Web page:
More than two million - almost one in 10 - homes in England do not have a working smoke alarm, while only a quarter of those with an alarm test it every month, analysis of new official figures show, prompting an urgent fire safety drive by councils and fire authorities.
The Local Government Association, which represents councils and fire authorities in England, says autumn poses a potentially greater fire risk as this is when people typically start to use heaters and open fires, and cook hot food, which is likely to be in greater numbers with more people working from home due to COVID-19 restrictions.
Latest government figures for 2018/19 show that 9 per cent of households in England – the equivalent of 2.17 million - do not have a working smoke alarm and only 26 per cent of people who own an alarm test it at least once a month.
This is despite experts calculating that people are around eight times more likely to die in a fire in a home with no working smoke alarm.
The LGA is urging people without a working smoke alarm to buy one and test it regularly to check it is working – and to do this for less able family members and neighbours while respecting social distancing rules - changing ‘dud’ batteries where necessary to help keep them safe.
It is also advising people to fit more than one smoke detector in their homes, with at least one fitted on the ceiling of every floor.
Fire and rescue services have experienced a huge increase in demand for prevention and protection work following the Grenfell Tower fire. This includes safety checks which have had to be carried out by a fire service workforce which has fallen in recent years alongside reductions in government funding for all standalone fire and rescue authorities.
The LGA says this is unsustainable and could expose communities to risk unless the new provisions or expectations on fire and rescues services arising from the Hackitt review or subsequent changes in policy are treated as a new burden and funded separately.
It wants to work with government ahead of the Spending Review to ensure fire and rescue services have enough funding to help improve prevention work, which will help to increase the rate of working smoke alarms.
Cllr Ian Stephens, Chair of the LGA’s Fire Services Management Committee, said:
“By not having a working smoke alarm, the lives of more than two million households are at increased risk. Smoke alarms are proven life-savers and can make the single vital difference between surviving and dying in a fire.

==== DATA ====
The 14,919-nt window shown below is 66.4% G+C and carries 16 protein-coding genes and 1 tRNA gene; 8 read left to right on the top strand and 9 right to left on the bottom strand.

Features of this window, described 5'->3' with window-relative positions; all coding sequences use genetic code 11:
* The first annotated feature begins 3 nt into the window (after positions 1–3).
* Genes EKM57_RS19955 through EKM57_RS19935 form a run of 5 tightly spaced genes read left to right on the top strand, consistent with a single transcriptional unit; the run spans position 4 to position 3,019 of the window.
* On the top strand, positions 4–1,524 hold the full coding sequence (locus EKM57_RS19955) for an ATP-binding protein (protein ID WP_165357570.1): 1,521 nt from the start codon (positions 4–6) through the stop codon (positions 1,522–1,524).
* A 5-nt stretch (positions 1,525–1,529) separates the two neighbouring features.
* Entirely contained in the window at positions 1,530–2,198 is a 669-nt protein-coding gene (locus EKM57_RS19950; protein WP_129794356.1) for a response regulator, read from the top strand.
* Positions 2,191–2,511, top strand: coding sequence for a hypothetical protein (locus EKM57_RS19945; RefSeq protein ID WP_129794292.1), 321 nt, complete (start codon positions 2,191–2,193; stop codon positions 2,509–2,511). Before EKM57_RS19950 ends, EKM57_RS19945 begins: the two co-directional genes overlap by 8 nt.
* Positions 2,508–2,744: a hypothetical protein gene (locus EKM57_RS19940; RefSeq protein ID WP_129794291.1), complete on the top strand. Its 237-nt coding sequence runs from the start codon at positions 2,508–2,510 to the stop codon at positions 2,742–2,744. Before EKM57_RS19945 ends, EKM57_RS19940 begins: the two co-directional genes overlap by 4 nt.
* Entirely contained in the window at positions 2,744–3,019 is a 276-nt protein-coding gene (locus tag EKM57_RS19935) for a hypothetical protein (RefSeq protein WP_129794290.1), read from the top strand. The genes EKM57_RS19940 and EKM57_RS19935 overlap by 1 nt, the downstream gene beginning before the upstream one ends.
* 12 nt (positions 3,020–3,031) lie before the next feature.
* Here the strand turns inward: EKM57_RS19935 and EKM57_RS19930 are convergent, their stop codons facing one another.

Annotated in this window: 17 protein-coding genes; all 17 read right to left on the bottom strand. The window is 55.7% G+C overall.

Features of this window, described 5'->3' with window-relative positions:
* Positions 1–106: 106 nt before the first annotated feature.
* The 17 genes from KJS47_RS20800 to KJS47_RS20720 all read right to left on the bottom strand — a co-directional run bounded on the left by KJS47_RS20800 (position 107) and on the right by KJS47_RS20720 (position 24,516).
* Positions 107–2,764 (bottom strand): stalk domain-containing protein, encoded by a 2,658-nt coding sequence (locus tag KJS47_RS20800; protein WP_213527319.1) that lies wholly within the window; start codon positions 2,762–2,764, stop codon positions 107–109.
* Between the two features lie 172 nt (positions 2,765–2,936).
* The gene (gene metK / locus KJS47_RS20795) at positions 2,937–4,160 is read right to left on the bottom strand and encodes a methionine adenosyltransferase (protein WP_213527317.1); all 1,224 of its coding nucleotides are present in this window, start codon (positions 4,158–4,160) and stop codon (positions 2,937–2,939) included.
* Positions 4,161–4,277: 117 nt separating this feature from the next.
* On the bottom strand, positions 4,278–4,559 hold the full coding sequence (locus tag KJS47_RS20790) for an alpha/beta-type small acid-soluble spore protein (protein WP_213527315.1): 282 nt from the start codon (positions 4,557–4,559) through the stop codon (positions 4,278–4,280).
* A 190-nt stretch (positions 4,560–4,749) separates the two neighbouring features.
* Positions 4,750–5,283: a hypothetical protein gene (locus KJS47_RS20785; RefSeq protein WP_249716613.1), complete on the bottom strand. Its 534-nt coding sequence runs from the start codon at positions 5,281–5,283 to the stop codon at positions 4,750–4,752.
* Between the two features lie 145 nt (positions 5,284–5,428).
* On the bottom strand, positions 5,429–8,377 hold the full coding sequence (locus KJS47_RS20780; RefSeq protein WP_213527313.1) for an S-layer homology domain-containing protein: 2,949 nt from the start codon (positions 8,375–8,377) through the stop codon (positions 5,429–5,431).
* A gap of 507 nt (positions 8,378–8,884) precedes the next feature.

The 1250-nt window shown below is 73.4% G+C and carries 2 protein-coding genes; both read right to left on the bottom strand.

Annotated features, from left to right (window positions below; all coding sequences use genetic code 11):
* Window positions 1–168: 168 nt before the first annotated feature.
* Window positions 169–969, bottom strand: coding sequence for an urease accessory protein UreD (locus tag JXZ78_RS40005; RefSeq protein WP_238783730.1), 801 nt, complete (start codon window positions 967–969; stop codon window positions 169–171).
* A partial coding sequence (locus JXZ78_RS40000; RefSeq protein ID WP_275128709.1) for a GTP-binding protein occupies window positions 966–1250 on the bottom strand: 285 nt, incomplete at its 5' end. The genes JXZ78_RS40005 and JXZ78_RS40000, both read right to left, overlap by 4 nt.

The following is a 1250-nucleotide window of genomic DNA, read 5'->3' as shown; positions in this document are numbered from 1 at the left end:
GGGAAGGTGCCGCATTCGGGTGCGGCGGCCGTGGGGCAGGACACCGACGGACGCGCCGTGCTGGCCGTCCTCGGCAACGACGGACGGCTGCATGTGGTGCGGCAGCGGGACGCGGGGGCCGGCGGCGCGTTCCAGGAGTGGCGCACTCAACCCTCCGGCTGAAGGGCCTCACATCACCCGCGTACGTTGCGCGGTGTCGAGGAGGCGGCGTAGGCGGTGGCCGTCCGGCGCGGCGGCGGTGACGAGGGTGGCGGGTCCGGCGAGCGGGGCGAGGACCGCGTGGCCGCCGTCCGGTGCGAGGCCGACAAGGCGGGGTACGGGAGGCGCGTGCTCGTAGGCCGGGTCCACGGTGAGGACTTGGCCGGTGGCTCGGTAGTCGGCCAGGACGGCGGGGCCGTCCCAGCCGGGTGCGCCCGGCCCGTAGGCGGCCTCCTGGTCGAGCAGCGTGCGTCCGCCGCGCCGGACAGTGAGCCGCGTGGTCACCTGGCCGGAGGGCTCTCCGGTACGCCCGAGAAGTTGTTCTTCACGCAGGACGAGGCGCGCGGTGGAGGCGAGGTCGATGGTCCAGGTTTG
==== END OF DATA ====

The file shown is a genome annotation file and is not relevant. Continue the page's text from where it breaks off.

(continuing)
“Smoke alarm ownership has risen over the years to more than 90 per cent, but this positive trend is being dangerously undermined if people don’t check that their alarms are working.
“Many of us are still at home more as a result of the pandemic. The onset of autumn is a timely reminder to anyone without a smoke alarm to buy and fit one as soon as possible and to those already with smoke alarms to test them regularly and change batteries where necessary.
“Many fire and rescue services can fit smoke detectors for free as part of a home fire safety visit.
“Extra funding to help with the increase in prevention work will help firefighters increase the rate of working smoke alarms.”
More information about buying and fitting a smoke alarm is available here, or from your local fire and rescue service. Always buy a smoke alarm from a reputable supplier.
- Firefighters attended a house fire in Leintwardine, Herefordshire, with no working smoke alarms.
- A house with no working smoke alarm was left with severe damage after a fire started by an unattended candle in Durrington, Salisbury.
- A house in Bradford with no smoke detectors was left filled with smoke due to a fault with a fridge freezer causing it to smoulder. The occupants were only alerted when they smelled smoke.
- Government fire prevention and protection statistics.
- There were almost 24.2 million homes in England in 2018, according to Statista Research Department. Nine per cent of homes without working smoke alarms equates to 2.17 million homes.
- Fires where a smoke alarm was not present accounted for 25 per cent (7,446) of all residential fires and 28 per cent (55) of all residential fire fatalities in England in 2018/19, according to official analysis of fires (page 18).
- People are around eight times more likely to die in a fire if they do not have a working smoke alarm in their home, according to analysis by official statisticians (page 19).